“PEP Talk”: Post-Exposure Prophylaxis


There are a couple reasons why I’ve decided to write a post on post-exposure prophylaxis. First, there’s a proposed bill in the BC legislature (link to the bill itself here) which is worrying because it would force testing for HIV in people whose body fluids emergency workers come into contact with. Post-exposure prophylaxis (PEP) is sometimes used in extreme cases of risky exposures of healthcare workers. Second, I was at the BC Centre for Excellence in HIV/AIDS Antiretroviral Update today and saw a nice talk by Dr. Val Montessori on PEP, which I’ll try to summarize here.

What is PEP?

Post-exposure prophylaxis is the use of HIV drugs to prevent infection after someone has been exposed to HIV. Generally, we think of PEP as proceeding after a healthcare worker has accidentally stuck themselves with a needle used on an HIV-positive individual (a needlestick injury).

For PEP, HIV antiretroviral drugs are given to the healthcare worker as soon as possible after the exposure (generally within 72 hours). The drugs can stop HIV infection from happening by blocking the replication of the virus itself. If the medications are given soon enough, they can work to limit the ability of HIV to make enough copies of itself to actually establish an infection in the person taking PEP.

In BC, most emergency rooms will have a “starter kit” of PEP medications. These drugs target the protease and reverse transcriptase proteins of HIV, preventing the virus from replicating.

There are 3 drugs that most people in BC will receive for PEP currently.  Two are NRTIs (drugs that look like DNA building blocks that HIV accidentally puts into its own DNA, which breaks the chain of DNA as it is being built). The NRTIs are called tenofovir and lamivudine. The third drug is a PI, and is actually a combination of two drugs with the trade name Kaletra. One of these drugs works against the HIV protease protein, and by blocking protease, it prevents new baby viruses from maturing into fully infectious viruses (this drug is called lopinivir). The other component of Kaletra is called ritonavir. It “boosts” the levels of lopinivir in the blood by basically slowing the breaking down of lopinivir in the liver.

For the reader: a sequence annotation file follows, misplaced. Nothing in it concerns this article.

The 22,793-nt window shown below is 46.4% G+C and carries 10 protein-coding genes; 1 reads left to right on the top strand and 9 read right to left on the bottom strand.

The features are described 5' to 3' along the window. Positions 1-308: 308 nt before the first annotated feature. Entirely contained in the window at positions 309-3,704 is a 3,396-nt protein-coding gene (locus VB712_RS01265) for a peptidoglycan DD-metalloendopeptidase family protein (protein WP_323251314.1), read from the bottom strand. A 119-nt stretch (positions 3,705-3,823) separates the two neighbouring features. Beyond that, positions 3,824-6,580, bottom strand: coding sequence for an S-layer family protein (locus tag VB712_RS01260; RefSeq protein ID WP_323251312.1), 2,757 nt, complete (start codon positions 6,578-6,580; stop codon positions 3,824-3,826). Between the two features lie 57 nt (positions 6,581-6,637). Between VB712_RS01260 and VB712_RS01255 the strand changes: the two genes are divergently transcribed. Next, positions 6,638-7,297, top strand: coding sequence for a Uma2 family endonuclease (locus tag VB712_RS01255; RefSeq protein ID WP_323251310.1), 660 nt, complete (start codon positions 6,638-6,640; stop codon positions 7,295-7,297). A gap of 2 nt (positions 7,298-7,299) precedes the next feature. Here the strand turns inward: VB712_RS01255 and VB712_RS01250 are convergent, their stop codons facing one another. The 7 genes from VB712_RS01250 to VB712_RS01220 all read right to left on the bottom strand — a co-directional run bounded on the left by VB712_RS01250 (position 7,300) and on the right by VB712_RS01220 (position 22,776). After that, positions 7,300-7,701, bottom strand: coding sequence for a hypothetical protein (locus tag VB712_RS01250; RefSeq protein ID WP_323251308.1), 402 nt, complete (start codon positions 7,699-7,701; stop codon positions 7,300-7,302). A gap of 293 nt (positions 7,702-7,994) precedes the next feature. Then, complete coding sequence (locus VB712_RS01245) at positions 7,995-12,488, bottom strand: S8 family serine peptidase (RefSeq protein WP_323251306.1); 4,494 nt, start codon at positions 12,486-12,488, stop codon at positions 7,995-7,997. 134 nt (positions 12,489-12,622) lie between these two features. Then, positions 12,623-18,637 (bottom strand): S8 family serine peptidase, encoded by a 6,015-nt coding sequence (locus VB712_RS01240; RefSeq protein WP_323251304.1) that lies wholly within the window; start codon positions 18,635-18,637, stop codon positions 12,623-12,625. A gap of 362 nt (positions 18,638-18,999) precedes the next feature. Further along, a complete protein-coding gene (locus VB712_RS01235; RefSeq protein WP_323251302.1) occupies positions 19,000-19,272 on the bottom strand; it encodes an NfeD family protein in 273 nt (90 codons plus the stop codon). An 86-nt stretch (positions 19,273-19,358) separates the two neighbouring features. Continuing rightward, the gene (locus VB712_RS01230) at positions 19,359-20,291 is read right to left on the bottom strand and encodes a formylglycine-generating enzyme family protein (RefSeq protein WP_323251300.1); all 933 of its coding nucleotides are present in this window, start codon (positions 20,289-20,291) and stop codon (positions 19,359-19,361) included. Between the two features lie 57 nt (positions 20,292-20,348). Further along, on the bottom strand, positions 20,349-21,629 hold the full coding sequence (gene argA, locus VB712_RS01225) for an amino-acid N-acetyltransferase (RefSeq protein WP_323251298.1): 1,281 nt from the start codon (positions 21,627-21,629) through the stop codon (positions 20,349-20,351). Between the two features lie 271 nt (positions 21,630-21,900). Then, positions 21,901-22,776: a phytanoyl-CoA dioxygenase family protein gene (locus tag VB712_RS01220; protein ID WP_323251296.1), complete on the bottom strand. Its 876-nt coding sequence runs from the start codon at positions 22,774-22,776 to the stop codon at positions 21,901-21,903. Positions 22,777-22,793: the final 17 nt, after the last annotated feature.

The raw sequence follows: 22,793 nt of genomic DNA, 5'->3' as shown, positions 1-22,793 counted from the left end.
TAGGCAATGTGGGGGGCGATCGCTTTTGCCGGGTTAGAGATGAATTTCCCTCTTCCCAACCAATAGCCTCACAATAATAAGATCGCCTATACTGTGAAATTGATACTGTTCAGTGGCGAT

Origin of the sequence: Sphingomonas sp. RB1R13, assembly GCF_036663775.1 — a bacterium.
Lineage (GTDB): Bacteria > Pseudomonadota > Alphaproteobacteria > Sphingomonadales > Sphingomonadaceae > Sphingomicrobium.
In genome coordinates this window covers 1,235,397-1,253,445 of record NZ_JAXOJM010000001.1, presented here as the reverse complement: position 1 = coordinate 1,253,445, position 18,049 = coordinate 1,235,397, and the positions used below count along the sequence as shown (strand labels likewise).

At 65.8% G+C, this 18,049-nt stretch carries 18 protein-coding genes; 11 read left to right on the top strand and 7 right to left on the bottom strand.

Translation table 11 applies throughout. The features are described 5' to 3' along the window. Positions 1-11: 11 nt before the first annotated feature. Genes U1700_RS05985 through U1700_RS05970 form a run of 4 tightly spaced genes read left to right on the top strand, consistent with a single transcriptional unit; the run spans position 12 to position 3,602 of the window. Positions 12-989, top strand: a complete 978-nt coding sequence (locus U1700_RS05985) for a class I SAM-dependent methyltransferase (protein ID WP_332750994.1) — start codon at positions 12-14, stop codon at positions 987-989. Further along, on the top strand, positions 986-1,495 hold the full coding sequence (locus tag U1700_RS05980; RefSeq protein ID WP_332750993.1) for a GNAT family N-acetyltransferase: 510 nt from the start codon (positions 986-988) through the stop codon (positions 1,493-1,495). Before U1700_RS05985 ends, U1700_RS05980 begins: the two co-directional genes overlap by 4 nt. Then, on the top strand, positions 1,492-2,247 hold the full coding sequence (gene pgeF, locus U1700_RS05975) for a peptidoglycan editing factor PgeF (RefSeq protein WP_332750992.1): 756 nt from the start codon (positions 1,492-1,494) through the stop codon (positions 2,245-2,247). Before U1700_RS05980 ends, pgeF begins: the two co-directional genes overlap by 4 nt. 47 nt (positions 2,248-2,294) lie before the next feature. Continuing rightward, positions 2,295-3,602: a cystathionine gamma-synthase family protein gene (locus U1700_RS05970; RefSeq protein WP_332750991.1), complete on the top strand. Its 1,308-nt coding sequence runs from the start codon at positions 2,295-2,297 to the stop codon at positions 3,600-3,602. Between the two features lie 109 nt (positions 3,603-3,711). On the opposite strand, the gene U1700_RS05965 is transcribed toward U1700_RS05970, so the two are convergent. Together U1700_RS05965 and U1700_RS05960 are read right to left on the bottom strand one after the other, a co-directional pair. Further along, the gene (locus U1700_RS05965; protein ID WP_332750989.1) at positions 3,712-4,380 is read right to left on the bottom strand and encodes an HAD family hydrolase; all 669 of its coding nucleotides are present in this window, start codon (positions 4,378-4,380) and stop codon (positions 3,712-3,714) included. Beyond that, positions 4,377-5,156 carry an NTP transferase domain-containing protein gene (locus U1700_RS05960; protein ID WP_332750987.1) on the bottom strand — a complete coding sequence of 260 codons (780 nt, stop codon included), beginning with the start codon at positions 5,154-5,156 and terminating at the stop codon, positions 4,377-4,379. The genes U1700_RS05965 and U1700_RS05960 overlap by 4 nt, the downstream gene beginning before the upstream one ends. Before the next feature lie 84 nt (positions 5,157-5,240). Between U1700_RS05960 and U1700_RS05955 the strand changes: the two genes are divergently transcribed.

Basically, these drugs work exactly the same in someone taking PEP as they do in someone who has HIV, but block infection in someone taking PEP because of the very small numbers of viruses that are around at the beginning of infection compared to someone who has been infected for longer.

Things to remember

The first question that needs to be answered before using PEP is whether there has actually been an exposure. PEP is only necessary when there is a real risk of HIV infection. In other words, a needlestick from someone who is HIV negative is clearly not a risk for transmitting HIV. The nature of the exposure is also important. For example, an exposure to HIV-positive blood through a needlestick has a higher risk of transmission than exposure simply by contact on skin. There have been no documented cases of HIV transmission through contact with HIV-positive body fluid on unbroken skin like would occur from a blood splash. The type of body fluid that someone is exposed to is also important. Blood, genital fluids, and internal fluids like those from internal organs are riskier fluids than others because they contain higher levels of HIV. Some body fluids that are not infectious are spit, urine, tears or sweat.